Oil & Gas E&P: a national environmental treasure
A Quite Quotable Energy Tour-de-Force
Lawyer Makes Case for Exploration
Even as portions of the National Energy Policy were being drafted, the second AAPG President’s Conference on National Issues presented information to decision makers in Washington, D.C., on “Energy & Environment: A Partnership That Works.”
The half-day session, held September 23 at the Reserve Officer Association Building across the street from the U.S. Capitol, included presentations on supply and demand issues, industry environmental practices and impact and evidence of environmental responsibility—with the intent to bring a view of rational science into the policy debate.
In providing the lunch-time address, activist lawyer and AAPG member Victor Yannacone, of Long Island, N.Y., gave a wide-ranging address that stressed the necessity of becoming active in the political process and communicating views to the public and media.
A pioneer in the environmental movement, Yannacone and his wife Carol founded the Environmental Defense Fund in 1967 and won several environmental victories including the first air pollution case brought in an American court. He also was counsel for Vietnam veterans in the Agent Orange case and coined the phrase and created the field of Environmental Law during the DDT litigation of 1966.
“Rational science must become the basis for national resource policy, especially our national energy policy,” Yannacone told the luncheon audience.
“There is no rational justification supported by a fair preponderance of credible scientific evidence for a moratorium on exploration of the Outer Continental Shelf for oil and natural gas anywhere off the East Coast, the West Coast, or the Gulf Coast,” he said. “Yes, even off Florida.”
On other topics, Yannacone had this to say:
“It is time to lift the siege and scatter the hoards of loud-mouthed Luddites who seek to halt the advance of human civilization and who demonize the effort to find and make wise use of our oil and natural gas resources.”
“Millions of barrels of oil, billions of cubic feet of natural gas, thousands of tons of coal, metals and economic minerals support Western civilization. If all that oil and natural gas and coal and metals and economic minerals are not readily available each day on demand, industrial civilization as we know it will cease. Western industrial civilization is built upon cheap oil, gas, food and water.”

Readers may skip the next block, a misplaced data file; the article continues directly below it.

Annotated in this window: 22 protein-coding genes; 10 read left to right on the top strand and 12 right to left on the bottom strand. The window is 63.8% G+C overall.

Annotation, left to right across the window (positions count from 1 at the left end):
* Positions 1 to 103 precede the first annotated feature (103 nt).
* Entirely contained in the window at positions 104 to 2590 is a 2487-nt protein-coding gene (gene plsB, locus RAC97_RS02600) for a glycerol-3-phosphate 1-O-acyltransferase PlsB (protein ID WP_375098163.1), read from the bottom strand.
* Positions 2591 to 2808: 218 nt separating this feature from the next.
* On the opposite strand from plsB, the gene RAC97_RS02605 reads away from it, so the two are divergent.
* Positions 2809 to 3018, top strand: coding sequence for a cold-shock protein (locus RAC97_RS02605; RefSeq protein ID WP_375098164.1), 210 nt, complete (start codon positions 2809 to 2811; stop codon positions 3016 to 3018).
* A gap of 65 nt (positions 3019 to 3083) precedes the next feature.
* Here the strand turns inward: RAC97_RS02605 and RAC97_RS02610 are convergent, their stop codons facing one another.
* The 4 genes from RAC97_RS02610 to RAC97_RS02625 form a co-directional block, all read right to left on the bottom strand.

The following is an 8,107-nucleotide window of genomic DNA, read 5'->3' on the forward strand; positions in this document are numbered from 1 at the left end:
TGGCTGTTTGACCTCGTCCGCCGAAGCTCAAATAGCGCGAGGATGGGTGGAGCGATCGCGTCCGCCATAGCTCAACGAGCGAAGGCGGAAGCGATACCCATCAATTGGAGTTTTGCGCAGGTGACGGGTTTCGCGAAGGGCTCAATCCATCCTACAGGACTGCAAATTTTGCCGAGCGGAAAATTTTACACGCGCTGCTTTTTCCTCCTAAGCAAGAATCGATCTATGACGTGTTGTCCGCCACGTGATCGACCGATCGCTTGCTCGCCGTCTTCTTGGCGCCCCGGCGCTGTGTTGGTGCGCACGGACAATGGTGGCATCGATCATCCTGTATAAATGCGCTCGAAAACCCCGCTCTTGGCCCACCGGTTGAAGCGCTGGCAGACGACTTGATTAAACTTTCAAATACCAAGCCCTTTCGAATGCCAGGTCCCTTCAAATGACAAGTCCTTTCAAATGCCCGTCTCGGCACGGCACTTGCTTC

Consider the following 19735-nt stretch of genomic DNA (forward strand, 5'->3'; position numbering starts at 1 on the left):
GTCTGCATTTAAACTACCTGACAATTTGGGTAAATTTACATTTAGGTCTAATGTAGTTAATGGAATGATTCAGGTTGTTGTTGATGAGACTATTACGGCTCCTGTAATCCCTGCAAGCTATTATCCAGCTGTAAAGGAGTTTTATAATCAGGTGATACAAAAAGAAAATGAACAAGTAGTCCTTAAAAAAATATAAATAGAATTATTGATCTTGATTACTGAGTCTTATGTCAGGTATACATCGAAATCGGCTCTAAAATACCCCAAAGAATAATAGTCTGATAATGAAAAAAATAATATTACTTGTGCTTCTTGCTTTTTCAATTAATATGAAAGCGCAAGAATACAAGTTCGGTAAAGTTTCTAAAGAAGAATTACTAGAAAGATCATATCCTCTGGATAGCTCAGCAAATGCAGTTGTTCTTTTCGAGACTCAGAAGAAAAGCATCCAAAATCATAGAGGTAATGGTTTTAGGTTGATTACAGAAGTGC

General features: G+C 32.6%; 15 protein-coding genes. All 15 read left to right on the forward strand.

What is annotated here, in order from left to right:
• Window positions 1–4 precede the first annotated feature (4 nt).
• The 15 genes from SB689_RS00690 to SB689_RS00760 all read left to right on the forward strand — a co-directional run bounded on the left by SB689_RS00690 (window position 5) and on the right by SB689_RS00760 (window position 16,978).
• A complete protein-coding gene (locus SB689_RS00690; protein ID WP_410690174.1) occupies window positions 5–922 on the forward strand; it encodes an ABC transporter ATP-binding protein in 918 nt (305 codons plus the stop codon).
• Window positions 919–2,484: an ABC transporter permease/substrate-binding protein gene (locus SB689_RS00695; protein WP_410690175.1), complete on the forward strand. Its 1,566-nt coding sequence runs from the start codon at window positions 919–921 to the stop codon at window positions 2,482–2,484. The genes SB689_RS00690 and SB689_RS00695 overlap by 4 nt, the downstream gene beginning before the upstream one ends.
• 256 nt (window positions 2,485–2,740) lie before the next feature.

“Consumers must realize that oil and natural gas are not ‘free goods.’ There is a price to be paid for consuming non-renewable natural resources. Consumers must pay that part of the cost of finding, producing and distributing the oil and natural gas they demand, which represents the cost of maintaining air clean enough to breathe and potable water for humans and other animals, and the plant systems upon which all animal life depends.”
“It is the lawyers without conscience and the law school professors without principle that brought us Enron and the business failures that followed in the wake of the mergers and acquisitions craze of the ’80s.
“It is the accountants without integrity who have destroyed our confidence in the American free enterprise system and the heart of industrial society — the markets.
“While the vast majority of the American people were unaware and uninformed, those who knew the dirty little secrets kept silent and allowed the barons of big business to hide behind the trappings of power and conceal the fact that they are moral midgets.”
“We have allowed lavish rewards to be heaped upon men and women without honor, integrity, character or principle, who made the elegant edifices of business — the banks, the brokerages and the boardrooms — whitened sepulchers of biblical proportions.